The social context of the family (regardless of ethnicity), has been undergoing a transformation. For the Latino family, which has traditionally had its own set of special “rules and regulations”, the situation may have taken an even more dramatic turn. Factors like place of birth, inter-cultural marriage, immigration, assimilation levels, shifting economic conditions, residence status/U.S. citizenship, and education all contribute to changes in the traditional social roles within the family.
Moreover, as roles within the family morphed to adapt to the surrounding environment, the definition itself of what a family is seems to have shifted, and younger Latinos may be developing their own interpretation of the concept. Given the size and birthrate of the Latino population, the ability of these families to adapt to this new definition while meet their own needs may very well deeply alter the social fabric in the US in the next generation.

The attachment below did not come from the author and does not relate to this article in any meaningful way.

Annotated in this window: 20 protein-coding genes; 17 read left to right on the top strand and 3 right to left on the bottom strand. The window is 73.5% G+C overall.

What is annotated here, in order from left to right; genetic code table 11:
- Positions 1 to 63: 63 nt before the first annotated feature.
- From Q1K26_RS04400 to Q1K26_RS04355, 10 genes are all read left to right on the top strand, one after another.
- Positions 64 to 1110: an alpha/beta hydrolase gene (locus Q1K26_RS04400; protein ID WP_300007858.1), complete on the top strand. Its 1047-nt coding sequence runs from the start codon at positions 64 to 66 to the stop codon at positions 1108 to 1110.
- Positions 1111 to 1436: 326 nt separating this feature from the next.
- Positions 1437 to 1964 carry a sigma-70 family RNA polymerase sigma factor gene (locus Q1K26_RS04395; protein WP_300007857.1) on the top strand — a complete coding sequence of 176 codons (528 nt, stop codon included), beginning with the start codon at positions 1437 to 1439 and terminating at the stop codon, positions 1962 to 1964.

Tonight, let’s talk about La Familia, that most important of societal units. We’ll start at 6pm CT – 7pm EST by celebrating with our Chicago Chapter folks as they hold their first Tweetup and panel talking about (what else?) The Role of the Latino Family in Education.
Then at 8pm CT/9pm EST, we’ll open up the floor – and the topic – to hold this important conversation online! DON’T MISS YOUR CYBER-FAMILY TERTULIA!
- How has the definition of family changed and is that a positive or negative?
- What are the social and economic factors affecting all families in the United States and Latino families in particular?
- What have things like immigration and assimilation (the fact that certain families live in different countries, for example) do to the Latino family unit?
- How are young Latino families merging both new and traditional family values?
- Has the concept of extended family changed with the growth in technology adoption?
- What do these changes mean to the future of American society?